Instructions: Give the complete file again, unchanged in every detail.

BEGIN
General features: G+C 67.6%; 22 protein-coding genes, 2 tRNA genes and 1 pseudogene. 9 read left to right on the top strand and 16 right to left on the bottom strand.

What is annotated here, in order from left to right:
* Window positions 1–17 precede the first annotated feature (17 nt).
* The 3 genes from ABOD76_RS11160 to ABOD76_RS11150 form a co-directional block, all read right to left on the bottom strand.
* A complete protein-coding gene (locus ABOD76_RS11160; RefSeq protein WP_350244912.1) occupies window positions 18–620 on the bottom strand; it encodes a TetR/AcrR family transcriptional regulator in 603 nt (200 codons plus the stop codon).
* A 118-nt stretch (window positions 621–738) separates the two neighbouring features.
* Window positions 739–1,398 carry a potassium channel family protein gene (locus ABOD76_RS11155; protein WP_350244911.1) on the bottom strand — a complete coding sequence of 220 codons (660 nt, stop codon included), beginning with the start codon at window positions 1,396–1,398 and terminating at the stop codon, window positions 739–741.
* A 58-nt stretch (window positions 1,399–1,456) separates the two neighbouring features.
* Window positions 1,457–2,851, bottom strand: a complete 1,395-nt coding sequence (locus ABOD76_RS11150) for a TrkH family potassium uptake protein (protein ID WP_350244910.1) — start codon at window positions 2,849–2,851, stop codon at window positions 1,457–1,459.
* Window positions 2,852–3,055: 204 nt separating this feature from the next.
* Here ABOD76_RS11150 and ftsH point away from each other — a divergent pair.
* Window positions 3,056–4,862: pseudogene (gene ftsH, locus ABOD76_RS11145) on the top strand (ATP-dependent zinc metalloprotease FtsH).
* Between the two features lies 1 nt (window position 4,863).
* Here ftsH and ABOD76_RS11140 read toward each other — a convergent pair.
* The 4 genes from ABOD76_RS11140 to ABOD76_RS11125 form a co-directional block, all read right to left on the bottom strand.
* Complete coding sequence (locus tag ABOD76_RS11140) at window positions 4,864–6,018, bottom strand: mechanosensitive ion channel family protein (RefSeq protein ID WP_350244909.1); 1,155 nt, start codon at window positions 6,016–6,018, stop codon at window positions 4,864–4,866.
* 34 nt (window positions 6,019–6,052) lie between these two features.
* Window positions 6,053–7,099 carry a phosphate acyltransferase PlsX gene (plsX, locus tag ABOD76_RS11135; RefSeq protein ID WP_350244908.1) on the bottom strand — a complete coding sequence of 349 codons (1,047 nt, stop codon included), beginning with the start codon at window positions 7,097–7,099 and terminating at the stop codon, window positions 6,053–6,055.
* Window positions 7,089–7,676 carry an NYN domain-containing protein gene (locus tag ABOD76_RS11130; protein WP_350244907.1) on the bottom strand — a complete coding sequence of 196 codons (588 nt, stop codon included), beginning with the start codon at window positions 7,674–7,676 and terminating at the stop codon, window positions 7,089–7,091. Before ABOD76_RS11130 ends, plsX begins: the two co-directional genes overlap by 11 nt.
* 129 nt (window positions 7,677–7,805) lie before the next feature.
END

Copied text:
General features: G+C 67.6%; 22 protein-coding genes, 2 tRNA genes and 1 pseudogene. 9 read left to right on the top strand and 16 right to left on the bottom strand.

What is annotated here, in order from left to right:
* Window positions 1–17 precede the first annotated feature (17 nt).
* The 3 genes from ABOD76_RS11160 to ABOD76_RS11150 form a co-directional block, all read right to left on the bottom strand.
* A complete protein-coding gene (locus ABOD76_RS11160; RefSeq protein WP_350244912.1) occupies window positions 18–620 on the bottom strand; it encodes a TetR/AcrR family transcriptional regulator in 603 nt (200 codons plus the stop codon).
* A 118-nt stretch (window positions 621–738) separates the two neighbouring features.
* Window positions 739–1,398 carry a potassium channel family protein gene (locus ABOD76_RS11155; protein WP_350244911.1) on the bottom strand — a complete coding sequence of 220 codons (660 nt, stop codon included), beginning with the start codon at window positions 1,396–1,398 and terminating at the stop codon, window positions 739–741.
* A 58-nt stretch (window positions 1,399–1,456) separates the two neighbouring features.
* Window positions 1,457–2,851, bottom strand: a complete 1,395-nt coding sequence (locus ABOD76_RS11150) for a TrkH family potassium uptake protein (protein ID WP_350244910.1) — start codon at window positions 2,849–2,851, stop codon at window positions 1,457–1,459.
* Window positions 2,852–3,055: 204 nt separating this feature from the next.
* Here ABOD76_RS11150 and ftsH point away from each other — a divergent pair.
* Window positions 3,056–4,862: pseudogene (gene ftsH, locus ABOD76_RS11145) on the top strand (ATP-dependent zinc metalloprotease FtsH).
* Between the two features lies 1 nt (window position 4,863).
* Here ftsH and ABOD76_RS11140 read toward each other — a convergent pair.
* The 4 genes from ABOD76_RS11140 to ABOD76_RS11125 form a co-directional block, all read right to left on the bottom strand.
* Complete coding sequence (locus tag ABOD76_RS11140) at window positions 4,864–6,018, bottom strand: mechanosensitive ion channel family protein (RefSeq protein ID WP_350244909.1); 1,155 nt, start codon at window positions 6,016–6,018, stop codon at window positions 4,864–4,866.
* 34 nt (window positions 6,019–6,052) lie between these two features.
* Window positions 6,053–7,099 carry a phosphate acyltransferase PlsX gene (plsX, locus tag ABOD76_RS11135; RefSeq protein ID WP_350244908.1) on the bottom strand — a complete coding sequence of 349 codons (1,047 nt, stop codon included), beginning with the start codon at window positions 7,097–7,099 and terminating at the stop codon, window positions 6,053–6,055.
* Window positions 7,089–7,676 carry an NYN domain-containing protein gene (locus tag ABOD76_RS11130; protein WP_350244907.1) on the bottom strand — a complete coding sequence of 196 codons (588 nt, stop codon included), beginning with the start codon at window positions 7,674–7,676 and terminating at the stop codon, window positions 7,089–7,091. Before ABOD76_RS11130 ends, plsX begins: the two co-directional genes overlap by 11 nt.
* 129 nt (window positions 7,677–7,805) lie before the next feature.